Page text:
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Top NHL prospects take their swings at PNC Park

by Corey Masisak

PITTSBURGH -- It sounded great off the bat, and Jacob Trouba watched with hope as the ball sailed toward the left field wall at PNC Park. One of his family members said, "that's got a chance."

Alas, the longest of Trouba's fly balls Thursday landed just in front of the warning track, bouncing before glancing off the wall. While the other six top prospects for the 2012 NHL Draft were just trying to make decent contact, Trouba was swinging for the fences during a special batting practice session at the home of the Pittsburgh Pirates.

"He put a little nitro-charge into one that one-hopped the wall in the deepest part in that gap out there," said Pirates pitching coach Jeff Banister, who was tasked with tossing BP to the prospects.


Top prospects swing for the fences

Some of the top NHL prospects had a chance to take batting practice at PNC Park in Pittsburgh on the eve of the Draft. VIEW PHOTO GALLERY ›

Added Trouba: "I tried. I didn't hit one out though, so it was a disappointing day. It was pretty cool -- a cool stadium."

While Trouba looked like an aspiring baseball player -- his dad taught him how to hit at a young age and he played until the ninth grade -- some of the other six prospective NHL players were clearly a work in progress.

Nail Yakupov and Mikhail Grigorenko showed up for the event, which came after a boat ride, in flip-flops. Instead of wearing them into the batting cage, both guys decided to hit barefoot.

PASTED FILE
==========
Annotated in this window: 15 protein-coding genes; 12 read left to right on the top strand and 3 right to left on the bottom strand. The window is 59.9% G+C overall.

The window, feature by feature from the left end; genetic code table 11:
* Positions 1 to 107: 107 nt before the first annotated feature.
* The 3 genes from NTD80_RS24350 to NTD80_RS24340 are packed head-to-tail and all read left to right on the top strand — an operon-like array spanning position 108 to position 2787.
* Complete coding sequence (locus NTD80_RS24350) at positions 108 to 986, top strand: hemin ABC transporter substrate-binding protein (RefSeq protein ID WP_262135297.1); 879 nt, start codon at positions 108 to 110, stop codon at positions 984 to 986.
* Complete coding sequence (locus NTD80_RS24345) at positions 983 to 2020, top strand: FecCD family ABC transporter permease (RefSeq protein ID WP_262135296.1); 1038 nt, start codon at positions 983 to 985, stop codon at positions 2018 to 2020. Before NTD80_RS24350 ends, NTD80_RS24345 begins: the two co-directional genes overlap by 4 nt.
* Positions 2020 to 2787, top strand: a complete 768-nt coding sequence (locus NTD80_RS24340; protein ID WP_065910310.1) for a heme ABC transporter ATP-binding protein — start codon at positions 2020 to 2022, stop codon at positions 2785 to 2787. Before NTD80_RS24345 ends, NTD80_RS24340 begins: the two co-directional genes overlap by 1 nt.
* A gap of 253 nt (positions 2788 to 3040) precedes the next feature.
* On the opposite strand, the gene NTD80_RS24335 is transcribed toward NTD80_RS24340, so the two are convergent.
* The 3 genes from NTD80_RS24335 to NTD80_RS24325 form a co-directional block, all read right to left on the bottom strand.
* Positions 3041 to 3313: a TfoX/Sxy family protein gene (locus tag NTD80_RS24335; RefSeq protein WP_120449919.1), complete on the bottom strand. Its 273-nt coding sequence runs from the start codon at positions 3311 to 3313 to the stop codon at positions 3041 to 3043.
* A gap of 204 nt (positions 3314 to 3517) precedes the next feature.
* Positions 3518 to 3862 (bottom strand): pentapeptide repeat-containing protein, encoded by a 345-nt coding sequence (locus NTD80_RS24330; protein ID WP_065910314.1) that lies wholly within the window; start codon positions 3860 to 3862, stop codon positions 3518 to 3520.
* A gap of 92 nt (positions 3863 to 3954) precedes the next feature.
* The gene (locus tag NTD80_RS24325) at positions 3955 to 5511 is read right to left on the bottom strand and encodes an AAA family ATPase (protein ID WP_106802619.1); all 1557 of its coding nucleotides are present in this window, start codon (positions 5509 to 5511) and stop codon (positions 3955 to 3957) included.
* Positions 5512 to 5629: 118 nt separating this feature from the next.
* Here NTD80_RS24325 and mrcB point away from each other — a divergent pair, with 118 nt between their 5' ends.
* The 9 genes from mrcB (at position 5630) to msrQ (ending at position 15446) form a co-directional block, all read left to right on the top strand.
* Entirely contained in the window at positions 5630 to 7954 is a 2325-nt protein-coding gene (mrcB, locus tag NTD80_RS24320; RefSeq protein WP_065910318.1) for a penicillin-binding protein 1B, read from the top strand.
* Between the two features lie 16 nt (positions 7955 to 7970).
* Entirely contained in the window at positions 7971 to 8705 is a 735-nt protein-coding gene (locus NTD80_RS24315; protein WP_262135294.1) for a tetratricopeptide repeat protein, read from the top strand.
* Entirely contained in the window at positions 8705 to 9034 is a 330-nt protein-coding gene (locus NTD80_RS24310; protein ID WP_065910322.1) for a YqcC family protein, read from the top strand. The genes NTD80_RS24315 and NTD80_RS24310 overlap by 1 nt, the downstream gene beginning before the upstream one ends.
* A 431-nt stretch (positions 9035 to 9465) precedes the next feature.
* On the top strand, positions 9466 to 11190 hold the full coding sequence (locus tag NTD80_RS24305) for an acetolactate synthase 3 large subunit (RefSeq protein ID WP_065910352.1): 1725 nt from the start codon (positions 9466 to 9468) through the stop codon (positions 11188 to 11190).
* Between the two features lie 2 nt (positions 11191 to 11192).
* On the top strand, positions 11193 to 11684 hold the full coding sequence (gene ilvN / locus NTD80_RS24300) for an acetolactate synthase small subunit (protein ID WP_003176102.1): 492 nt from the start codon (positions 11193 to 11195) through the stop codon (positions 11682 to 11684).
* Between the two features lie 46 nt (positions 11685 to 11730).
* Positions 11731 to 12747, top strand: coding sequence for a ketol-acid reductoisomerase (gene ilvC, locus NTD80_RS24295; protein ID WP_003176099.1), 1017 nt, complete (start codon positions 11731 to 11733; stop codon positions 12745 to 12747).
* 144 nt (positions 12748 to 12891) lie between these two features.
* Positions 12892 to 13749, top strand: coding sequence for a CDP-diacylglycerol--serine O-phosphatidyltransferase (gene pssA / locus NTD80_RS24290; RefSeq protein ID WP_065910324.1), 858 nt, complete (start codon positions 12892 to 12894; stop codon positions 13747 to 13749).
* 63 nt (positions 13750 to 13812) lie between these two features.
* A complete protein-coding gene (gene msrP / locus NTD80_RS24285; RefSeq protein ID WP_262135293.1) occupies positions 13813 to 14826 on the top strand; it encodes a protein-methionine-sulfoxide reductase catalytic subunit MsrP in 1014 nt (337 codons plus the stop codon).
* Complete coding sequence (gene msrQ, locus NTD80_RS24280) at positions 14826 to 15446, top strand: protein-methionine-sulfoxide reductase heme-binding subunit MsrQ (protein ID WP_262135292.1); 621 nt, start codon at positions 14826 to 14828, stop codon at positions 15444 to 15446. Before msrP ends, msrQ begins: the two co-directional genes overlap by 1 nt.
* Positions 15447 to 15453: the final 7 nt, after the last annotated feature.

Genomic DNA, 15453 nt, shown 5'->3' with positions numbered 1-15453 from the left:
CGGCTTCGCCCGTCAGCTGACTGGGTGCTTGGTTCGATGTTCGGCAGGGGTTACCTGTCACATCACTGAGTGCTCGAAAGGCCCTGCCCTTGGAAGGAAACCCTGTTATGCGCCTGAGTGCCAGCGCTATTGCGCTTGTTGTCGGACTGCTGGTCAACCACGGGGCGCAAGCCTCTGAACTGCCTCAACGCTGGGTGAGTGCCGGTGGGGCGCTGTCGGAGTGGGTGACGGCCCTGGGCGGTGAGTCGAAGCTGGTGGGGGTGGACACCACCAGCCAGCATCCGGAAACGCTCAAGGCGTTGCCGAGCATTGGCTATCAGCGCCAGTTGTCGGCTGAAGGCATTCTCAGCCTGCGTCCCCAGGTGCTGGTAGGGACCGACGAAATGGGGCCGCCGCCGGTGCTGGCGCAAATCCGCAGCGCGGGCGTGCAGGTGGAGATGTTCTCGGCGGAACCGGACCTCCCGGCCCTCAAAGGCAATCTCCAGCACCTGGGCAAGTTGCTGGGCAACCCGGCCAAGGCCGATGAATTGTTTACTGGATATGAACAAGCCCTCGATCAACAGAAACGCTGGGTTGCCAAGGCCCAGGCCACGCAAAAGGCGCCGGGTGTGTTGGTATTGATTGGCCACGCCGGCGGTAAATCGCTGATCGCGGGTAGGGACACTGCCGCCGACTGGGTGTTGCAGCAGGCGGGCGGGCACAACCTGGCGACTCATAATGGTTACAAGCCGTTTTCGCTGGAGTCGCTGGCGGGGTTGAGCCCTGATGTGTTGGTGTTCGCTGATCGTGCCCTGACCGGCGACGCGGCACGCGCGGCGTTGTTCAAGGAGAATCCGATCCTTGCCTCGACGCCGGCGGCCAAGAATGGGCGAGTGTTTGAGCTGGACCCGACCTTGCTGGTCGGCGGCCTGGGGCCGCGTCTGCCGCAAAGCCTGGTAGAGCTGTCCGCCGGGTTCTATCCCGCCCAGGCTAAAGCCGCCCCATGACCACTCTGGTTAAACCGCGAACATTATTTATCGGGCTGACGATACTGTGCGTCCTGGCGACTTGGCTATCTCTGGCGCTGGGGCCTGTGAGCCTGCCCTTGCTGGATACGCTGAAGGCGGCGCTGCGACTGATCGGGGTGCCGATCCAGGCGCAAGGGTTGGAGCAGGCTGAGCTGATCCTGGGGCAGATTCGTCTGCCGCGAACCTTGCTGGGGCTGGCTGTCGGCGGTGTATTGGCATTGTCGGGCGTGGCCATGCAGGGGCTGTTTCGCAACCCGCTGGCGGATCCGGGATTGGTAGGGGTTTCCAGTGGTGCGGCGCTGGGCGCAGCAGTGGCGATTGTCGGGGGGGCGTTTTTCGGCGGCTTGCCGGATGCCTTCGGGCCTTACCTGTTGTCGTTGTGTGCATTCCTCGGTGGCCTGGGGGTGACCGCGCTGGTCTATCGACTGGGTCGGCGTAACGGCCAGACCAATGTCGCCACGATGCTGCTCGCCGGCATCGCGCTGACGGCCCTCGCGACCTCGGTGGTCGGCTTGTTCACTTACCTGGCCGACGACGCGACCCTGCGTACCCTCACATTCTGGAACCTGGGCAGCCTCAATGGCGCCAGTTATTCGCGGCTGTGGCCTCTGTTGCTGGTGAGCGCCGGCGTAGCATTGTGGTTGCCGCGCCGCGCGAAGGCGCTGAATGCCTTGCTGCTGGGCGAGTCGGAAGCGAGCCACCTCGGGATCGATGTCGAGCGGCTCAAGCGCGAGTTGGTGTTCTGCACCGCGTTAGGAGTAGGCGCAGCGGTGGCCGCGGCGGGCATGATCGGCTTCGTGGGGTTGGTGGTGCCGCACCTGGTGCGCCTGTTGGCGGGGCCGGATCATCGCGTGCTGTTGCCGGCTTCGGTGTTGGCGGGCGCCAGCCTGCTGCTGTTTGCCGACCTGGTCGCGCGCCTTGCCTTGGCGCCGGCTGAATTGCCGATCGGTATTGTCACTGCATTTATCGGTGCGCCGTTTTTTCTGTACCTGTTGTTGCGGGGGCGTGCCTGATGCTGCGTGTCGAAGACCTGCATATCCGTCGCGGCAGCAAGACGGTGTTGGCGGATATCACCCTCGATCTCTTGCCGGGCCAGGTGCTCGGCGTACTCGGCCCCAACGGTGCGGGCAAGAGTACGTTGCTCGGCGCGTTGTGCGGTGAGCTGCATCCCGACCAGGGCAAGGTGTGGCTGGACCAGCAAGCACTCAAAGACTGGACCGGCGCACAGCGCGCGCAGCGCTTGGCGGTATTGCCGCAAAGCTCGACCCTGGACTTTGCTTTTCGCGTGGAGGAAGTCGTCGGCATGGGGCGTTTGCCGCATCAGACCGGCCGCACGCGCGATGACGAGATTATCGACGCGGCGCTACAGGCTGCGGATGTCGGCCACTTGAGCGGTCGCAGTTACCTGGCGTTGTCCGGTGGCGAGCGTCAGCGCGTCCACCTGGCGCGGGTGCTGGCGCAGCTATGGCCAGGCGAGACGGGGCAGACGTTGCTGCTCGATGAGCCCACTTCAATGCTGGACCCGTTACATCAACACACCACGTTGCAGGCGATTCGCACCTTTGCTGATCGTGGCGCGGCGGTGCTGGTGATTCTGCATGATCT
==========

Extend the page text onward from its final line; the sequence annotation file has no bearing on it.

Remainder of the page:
At the end of Yakupov's first round of BP, he ran ... towards second base.

"I don't have shoes. I just have shoes for the draft," Yakupov said. "I gotta wash my legs after practice so I run in the grass, it feels great. I touch the base. No big deal.

"I have fun today. It's great. It's great. It's pretty hot. Then I don't know what we're gonna do next. We'll see. Just wait. I think everyone is waiting for tomorrow and the draft and we'll see how it goes. I'm not nervous now but probably going to be a little bit different feel tomorrow at the rink. So we'll see."

Filip Forsberg played two years of organized baseball in Sweden. The father of one of his friends was the baseball coach for Leksand, the city where he became a highly-ranked hockey prospect. He played for two years before his commitment to hockey didn't leave enough time for it.

Forsberg swung and missed at the first several pitches, but started to connect near the end of his first session and looked much better the second time through.

"It was a bit of a bad start for me after not playing for so long, but that second round of batting I managed to put out my game a bit," Forsberg said. "I'm happy with my performance."

Each of the other six guys besides Trouba hit better the second time through the cage, while he spent the second round clearly looking for a home run. Even Yakupov, who started stepping toward the mound with a beer-league softball-style swing -- Pirates manager Clint Hurdle yelled out, "Happy Gilmore" because it was reminiscent of Adam Sandler's golf swing in the movie.

"You could tell the hand-eye coordination, some great hand-eye coordination," Banister said. "These guys, not being baseball players but yet living with a stick in their hands and trying to hit a moving object -- they got in there the first time and you could see them trying to calculate how to get the barrel to the ball and all of them at some point were able to. You could see the athleticism and they had fun with it."

Added Alex Galchenyuk: "It was a great experience and a lot of fun, but I'll just stick to hockey from now on. I played Wiffle ball once, but it was a plastic ball and I hit it way farther then I did today."

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